American women, single and married, are having more children later in life

January 23, 2018

Women—both married and single—are having children later in life than their mothers or grandmothers did. What’s more, today they are having more offspring than was the case just a dozen years ago, a report by Pew Research Center released on January 18 reveals.

Some 86% of women ages 40 to 44 are mothers now, a six-percentage-point increase over 2006, according to the Pew analysis of U.S. Census Bureau data.

And overall, women are having 2.07 children during their lives on average— up from 1.86 in 2006, the lowest number on record.

The recent rise in motherhood and fertility might seem to run counter to the notion that the U.S. is experiencing a post-recession “Baby Bust.” However, each trend is based on a different type of measurement. The analysis here is based on a cumulative measure of lifetime fertility (the number of births a woman has ever had); while reports of declining U.S. fertility are based on annual rates, which capture fertility at one point in time.

One factor driving down annual fertility rates is that women are becoming mothers later in life: The median age at which women become mothers in America is 26, compared with 23 in 1994. This change has been driven in part by declines in births to teens.

In the mid-1990s, about one-in-five women in their early 40s (22%) had given birth to a child prior to age 20; in 2014, that share had dropped to 13%.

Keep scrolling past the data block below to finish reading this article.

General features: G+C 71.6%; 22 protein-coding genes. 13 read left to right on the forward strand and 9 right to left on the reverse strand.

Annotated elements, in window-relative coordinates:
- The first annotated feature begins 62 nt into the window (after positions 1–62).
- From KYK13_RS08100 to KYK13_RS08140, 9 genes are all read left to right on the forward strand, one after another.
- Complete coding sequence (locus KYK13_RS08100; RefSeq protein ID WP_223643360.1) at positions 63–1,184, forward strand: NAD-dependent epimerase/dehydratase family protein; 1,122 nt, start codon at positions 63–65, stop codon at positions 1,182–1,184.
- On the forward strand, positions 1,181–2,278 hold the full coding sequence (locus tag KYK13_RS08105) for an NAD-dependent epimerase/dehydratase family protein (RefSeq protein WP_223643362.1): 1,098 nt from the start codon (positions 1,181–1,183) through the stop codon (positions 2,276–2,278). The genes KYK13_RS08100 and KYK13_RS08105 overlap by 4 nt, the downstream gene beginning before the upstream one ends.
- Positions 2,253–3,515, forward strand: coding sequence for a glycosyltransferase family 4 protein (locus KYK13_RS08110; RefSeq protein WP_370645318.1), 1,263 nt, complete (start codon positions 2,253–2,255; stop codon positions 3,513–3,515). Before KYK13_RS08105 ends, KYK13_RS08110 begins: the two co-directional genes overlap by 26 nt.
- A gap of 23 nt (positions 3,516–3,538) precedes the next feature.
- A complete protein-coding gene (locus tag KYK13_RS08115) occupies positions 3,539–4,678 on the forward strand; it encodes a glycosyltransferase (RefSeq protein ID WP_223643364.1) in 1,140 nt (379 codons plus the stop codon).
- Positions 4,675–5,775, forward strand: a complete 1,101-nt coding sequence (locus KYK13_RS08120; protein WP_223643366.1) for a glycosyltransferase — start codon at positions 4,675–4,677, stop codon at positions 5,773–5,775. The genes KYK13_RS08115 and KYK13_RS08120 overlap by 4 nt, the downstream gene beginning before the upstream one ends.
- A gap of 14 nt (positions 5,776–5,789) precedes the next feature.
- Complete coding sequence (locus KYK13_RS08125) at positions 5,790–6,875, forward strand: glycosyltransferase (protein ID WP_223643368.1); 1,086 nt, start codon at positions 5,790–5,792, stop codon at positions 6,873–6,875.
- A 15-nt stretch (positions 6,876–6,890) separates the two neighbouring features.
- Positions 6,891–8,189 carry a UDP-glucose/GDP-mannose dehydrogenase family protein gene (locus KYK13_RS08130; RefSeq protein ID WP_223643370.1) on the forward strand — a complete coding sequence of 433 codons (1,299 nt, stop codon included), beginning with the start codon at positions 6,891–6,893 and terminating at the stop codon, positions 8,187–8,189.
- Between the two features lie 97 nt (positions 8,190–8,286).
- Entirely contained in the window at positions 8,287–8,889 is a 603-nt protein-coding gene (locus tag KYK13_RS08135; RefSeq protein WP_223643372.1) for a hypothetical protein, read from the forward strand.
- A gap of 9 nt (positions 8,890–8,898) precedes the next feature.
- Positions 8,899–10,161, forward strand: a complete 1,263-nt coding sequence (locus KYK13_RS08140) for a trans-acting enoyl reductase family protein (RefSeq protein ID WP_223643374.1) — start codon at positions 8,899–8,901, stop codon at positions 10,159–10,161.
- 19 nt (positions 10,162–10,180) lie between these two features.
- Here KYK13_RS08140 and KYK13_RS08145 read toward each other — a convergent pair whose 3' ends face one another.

That trend has carried over to women in their 20s: While slightly more than half (53%) of women in their early 40s in 1994 had become mothers by age 24, this share was 39% among those who were in this age group in 2014.

Pew points out, “The Great Recession intensified this shift toward later motherhood, which has been driven in the longer term by increases in educational attainment and women’s labor force participation, as well as delays in marriage.”

However, married or not, women are having babies. Indeed, as the share of women at the end of their childbearing years who have never wed has risen – from 9% in 1994 to 15% in 2014— a majority (55%) of those single women have had at least one child. This marks a dramatic change from two decades earlier, when roughly one-third (31%) of never-married women in their early 40s had given birth.

The share of never-married women in their early 40s who are mothers has risen across all educational levels, as well. As of 2014, 82% of women at the end of their childbearing years with a bachelor’s degree were mothers, compared with 76% of their counterparts in 1994.

And while 79% of women in their early 40s who have a master’s degree also have at least one child, this share was 71% 20 years earlier.

Interestingly enough, by far the most dramatic increase in motherhood has occurred among the relatively small group of women in their early 40s with a Ph.D. or professional degree—80% of whom are mothers. Among their predecessors, just 65% were.

Finally, among women who recently reached the end of their childbearing years, Hispanics are the most likely to have ever given birth: 90% have done so, compared with 85% of black women, 86% of Asian women and 83% of white women. This pattern is similar to that of women at the end of their childbearing years in the mid-1990s.

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